Subba Rao, J.
1. This is an appeal against the order of the lower Court directing the arrest of the appellant in execution of the decree in O.S. No. 72 of 1946, on the file of the Court of the Subordinate Judge of Tinnevelly. The respondent obtained a decree in the above suit against the appellant for a sum of about Rs. 5,800. In execution of the decree the properties of the judgment-debtor were attached. His sons filed a claim petition. It was dismissed. The sons then filed O.S. No. 22 of 1947 for setting aside the order on the claim petition and for a declaration that the properties belonged to them. In that suit on 24th July, 1947, a consent order was passed to the effect that on the plaintiffs depositing into Court a sum of Rs. 300 the suit properties should not be sold till the disposal of the suit. On 18th December, 1947, the decree-holder filed another E.P. No. 138 of 1947 for the arrest of the judgment-debtor. On 17th February, 1948, one month's time was granted to the judgment-debtor for paying the decree amount by alienating the attached properties. It appears that the judgment-debtor did not pay the amount within the time granted. Subsequently the learned Subordinate Judge passed an order dated 17th March, 1948, directing the arrest of the judgment-debtor. The main reason given by the learned Judge for the arrest was that in his view the appellant was in possession of sufficient means to satisfy the decree.
2. The judgment-debtor has preferred an appeal against that order.
3. The learned Counsel for the appellant contended that the executing Court had no jurisdiction to direct his arrest as the conditions laid down under Section 51, Civil Procedure Code had not been complied with. The relevant provisions of Section 51 reads as follows:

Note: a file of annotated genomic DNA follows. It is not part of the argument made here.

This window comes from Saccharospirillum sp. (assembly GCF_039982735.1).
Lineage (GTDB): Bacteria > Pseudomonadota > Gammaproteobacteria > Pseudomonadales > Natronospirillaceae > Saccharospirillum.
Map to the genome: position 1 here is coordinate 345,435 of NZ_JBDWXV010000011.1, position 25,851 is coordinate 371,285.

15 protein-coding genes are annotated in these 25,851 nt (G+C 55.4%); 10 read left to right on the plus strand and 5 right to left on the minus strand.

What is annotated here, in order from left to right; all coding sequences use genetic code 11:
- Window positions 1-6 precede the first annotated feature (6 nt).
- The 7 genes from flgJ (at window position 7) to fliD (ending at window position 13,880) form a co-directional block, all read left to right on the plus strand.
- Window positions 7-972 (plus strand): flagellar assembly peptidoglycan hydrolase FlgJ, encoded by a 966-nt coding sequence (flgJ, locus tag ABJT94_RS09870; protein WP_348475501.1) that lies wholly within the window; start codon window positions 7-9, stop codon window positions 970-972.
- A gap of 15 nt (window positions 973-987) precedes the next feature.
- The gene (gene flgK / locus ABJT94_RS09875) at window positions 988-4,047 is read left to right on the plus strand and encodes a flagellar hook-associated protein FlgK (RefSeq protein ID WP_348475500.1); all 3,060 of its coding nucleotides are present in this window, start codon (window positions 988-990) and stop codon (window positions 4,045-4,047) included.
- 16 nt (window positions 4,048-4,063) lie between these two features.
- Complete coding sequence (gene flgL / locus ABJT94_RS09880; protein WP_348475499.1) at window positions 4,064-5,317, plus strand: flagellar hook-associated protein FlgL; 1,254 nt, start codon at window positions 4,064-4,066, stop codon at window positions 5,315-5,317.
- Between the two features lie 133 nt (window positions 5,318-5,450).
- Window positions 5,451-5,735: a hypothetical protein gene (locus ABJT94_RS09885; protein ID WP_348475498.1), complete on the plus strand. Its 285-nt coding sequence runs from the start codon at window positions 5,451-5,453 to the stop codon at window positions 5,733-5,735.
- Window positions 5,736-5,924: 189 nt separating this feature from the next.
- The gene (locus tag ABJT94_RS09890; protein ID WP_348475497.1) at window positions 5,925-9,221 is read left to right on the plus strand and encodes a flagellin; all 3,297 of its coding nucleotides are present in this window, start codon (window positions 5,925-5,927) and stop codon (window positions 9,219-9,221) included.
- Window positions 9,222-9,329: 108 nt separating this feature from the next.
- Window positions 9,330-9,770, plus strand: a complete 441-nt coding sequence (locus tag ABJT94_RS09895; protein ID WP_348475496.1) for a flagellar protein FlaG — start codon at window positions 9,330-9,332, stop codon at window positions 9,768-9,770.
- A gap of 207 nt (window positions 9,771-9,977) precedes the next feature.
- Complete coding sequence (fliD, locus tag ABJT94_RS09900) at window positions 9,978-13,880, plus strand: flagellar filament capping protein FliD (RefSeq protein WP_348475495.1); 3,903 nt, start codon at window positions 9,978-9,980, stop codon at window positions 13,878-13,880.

Provided that where the decree is for the payment of money execution by detention in prison shall not be ordered unless, after giving the judgment-debtor an opportunity of showing cause why he should not be committed to prison, the Court, for reasons recorded in writing is satisfied-(A) that the judgment-debtor has, or has had since the date of the decree, the means to pay the amount of decree or some substantial part thereof and refuses or neglects or has refused or neglected to pay the same.
It is conceded that apart from the properties which are the subject-matter of O.S. No. 22 of 1947 the appellant does neither own nor is in possession of other immovable properties. So far as the subject-matter of the suit is concerned, as we have already stated, there was a consent order in and by which the properties could not be sold pending the disposal of that suit. The learned Counsel for the respondent argues that in spite of the consent order the appellant could alienate the properties by private treaty. Though theoretically he might do so, it is impossible to expect that any person would buy those properties. In the circumstances we hold that the judgment-debtor is not shown to have the means to pay the amount of the decree and refused or neglected to pay the same.